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What is a quality real world example of TDD in action? What small-to-medium open source projects in .net are out there that show off best practice in TDD and might work as a reference for doing TDD right?

I am looking more for an example of a living breathing project(s) that serves as a good example of TDD. Something that would supplement the books and references which explain and demonstrate the process in isolation.

Something that would be helpful for an aspirational developer who want to level up from beginner/intermediate TDD practitioner...

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closed as off-topic by Kevin Brown, cpburnz, mario, rene, chridam Jun 20 '15 at 15:22

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up vote 5 down vote accepted

Here's some examples:

  • NUnit
  • CodeCampServer Any of the
  • Rhino tools from Ayende (e.g. Rhino Mocks)
  • Cuyahoga (CMS system)
  • Fluent NHibernate
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This may or may not be what you're after, but the MS Enterprise Library has a full set of unit tests (NUnit) as part of the source code distribution, I'd regard that as pretty real world.


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Roy Osherove did a video review of the Unity tests (check out his blog) and "Roy knows testing" :) – Piotr Owsiak Dec 27 '10 at 14:44

TDD is a process that mostly happens in between commits to the repository.

When looking at open-source projects you will only see snapshots of the code that are taken when a developer commits.

There should be no practical difference between the commits made by a developer that makes good design and implements lots of unit-tests and a good developer that practices TDD. The difference is that the TDD-process applies pressure on the developer to make a clean design and implement lots of unit-tests.

Looking at a Test-Driven open-source project will only allow you to see the result of the TDD-process, not how to be Test-Driven yourself.

To really learn it, you really need to watch someone do TDD. A book can help, but it is difficult to show the process in a book. Much better to see it done in real-time. The best way would be to pair-program with someone who is test-driven. The next best would be a live demonstration at a conference or gathering - perhaps you have a local user group?

Failing that, there are some online video-demos. Here are two:

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If you are looking into this for personal usage of TDD, I don't think browsing other projects will really help you. Instead, you should dive in and just do it, and learn as you go.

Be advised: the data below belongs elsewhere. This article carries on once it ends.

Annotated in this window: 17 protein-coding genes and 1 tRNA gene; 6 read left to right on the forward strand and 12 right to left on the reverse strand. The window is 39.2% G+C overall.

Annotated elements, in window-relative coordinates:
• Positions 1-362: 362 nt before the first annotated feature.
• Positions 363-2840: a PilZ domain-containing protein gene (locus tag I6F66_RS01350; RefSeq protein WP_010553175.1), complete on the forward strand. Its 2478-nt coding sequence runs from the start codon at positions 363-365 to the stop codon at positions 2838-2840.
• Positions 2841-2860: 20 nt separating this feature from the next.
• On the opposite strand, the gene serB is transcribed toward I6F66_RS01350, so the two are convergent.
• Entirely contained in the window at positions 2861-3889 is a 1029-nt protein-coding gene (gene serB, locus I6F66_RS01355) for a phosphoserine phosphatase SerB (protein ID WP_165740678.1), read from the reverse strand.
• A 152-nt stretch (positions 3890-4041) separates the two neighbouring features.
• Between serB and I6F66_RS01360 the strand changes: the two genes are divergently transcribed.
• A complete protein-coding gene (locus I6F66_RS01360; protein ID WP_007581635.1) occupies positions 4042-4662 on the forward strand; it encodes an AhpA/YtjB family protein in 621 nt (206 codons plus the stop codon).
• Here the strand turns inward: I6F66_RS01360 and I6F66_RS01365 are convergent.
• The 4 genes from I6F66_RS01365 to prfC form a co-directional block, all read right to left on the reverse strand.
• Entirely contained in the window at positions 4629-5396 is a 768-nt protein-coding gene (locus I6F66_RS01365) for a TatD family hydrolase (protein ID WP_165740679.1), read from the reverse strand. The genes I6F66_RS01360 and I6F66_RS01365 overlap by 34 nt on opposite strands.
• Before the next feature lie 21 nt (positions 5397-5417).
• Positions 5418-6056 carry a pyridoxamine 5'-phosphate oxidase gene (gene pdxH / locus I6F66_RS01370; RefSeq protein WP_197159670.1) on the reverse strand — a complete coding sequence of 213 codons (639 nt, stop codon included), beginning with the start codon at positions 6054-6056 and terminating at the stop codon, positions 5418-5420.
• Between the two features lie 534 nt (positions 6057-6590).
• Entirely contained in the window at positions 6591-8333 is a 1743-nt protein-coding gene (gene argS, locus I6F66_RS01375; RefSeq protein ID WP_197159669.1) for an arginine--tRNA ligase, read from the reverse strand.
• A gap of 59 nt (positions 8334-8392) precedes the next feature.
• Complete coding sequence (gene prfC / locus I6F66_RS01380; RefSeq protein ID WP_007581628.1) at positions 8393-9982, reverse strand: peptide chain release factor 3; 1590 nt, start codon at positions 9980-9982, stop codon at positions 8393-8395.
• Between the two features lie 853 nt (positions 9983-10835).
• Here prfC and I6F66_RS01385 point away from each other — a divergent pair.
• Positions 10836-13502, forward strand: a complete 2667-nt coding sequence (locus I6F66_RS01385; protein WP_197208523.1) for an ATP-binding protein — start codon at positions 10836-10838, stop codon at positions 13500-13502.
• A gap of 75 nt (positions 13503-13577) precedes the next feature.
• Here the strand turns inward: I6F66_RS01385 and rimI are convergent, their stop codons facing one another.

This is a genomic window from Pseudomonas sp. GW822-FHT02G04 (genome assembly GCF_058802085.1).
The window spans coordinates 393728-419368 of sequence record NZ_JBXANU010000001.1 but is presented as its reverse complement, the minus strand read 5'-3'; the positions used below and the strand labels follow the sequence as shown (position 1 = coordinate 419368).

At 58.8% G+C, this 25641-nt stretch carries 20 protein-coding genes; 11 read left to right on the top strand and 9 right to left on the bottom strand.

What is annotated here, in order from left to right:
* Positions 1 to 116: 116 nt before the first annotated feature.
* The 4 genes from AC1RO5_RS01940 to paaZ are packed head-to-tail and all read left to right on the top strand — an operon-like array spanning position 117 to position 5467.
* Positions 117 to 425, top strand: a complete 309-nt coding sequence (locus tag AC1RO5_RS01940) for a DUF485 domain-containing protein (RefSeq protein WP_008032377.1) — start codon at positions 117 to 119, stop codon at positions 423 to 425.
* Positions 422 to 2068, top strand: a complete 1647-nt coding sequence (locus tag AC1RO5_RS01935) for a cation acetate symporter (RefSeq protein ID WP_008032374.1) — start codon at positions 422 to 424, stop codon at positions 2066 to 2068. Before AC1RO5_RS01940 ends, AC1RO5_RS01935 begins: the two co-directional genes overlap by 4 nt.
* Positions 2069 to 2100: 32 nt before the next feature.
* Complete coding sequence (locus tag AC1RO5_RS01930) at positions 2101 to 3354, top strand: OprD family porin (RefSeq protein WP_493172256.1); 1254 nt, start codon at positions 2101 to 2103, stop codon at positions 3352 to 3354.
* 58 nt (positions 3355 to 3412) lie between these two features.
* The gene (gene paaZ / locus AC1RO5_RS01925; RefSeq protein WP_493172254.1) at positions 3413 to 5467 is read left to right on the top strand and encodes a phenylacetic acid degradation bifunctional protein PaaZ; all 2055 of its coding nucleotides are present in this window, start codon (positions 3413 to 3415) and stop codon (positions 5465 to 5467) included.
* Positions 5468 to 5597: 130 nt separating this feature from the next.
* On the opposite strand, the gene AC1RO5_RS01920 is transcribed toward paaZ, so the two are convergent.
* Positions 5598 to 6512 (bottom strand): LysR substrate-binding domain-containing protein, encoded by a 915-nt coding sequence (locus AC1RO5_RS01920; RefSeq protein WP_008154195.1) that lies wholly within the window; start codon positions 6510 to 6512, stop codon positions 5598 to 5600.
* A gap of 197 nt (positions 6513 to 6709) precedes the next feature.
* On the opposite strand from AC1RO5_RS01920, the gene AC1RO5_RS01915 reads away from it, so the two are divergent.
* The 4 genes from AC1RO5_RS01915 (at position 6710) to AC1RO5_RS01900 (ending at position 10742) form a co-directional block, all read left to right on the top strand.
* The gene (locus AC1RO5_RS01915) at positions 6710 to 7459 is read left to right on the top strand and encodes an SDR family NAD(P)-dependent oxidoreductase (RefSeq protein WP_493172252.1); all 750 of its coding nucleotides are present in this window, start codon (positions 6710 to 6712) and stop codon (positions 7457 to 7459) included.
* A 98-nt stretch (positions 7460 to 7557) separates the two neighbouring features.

To get started, check out this article about testing and how to get started, and this book about TDD by Kent Beck (very simple, easy to understand and insightful).

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The link to the devver.net article is dead now. – stusherwin Aug 14 '11 at 13:16
@stusherwin Fixed the link, thanks! – Mike Stone Aug 22 '11 at 22:38

I haven't gotten through all the webcasts myself, so I can't attest to how well Rob Conery has implemented TDD, but his MVC Storefront series is supposed to be using TDD.

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Haven't seen it too, but I have seen his BDD intro and it was pretty good introduction to the subject so I'd expect the MVC Storefront stuff to be worth investigating too. – Piotr Owsiak Dec 27 '10 at 14:47

Ron Jeffries has a lot of good articles on xprogramming.com. If you are doing C#, look for "Adventures in C#". Or buy the book.

His writing style covers most of the aspects of doing TDD, even the wrong turns we are destined to take. I have learned a lot of his articles over the years, even those on the more exotic languages.

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I'd echo Rasmus' comment about it being more useful to watch someone do TDD. Two resources I have found really useful:

  1. James Shore has a YouTube video series where he builds a small piece of software from scratch using TDD and recording every step of the process. To my mind this should be required viewing to anyone who's thinking about starting with TDD, I only came across it recently and I'm surprised it doesn't have more exposure. There's 120 15-minute videos - that's a LOT of material.

  2. Derek Greer at Los Techies has a series of posts walking through creating a basic game of tic-tac-toe. This is also very good but obviously doesn't go into as much depth as the previous resource. I'd recommend this if you don't have a lot of time.

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About a week ago IT Conversations posted a very interesting talk given by Kent Beck that focused on TDD (but also touched on patterns and extreme programming). Nothing 'meaty' as far as detailed instructions on TDD, but informative anyway. Definitely worth a listen if you're ramping up your TDD skills.

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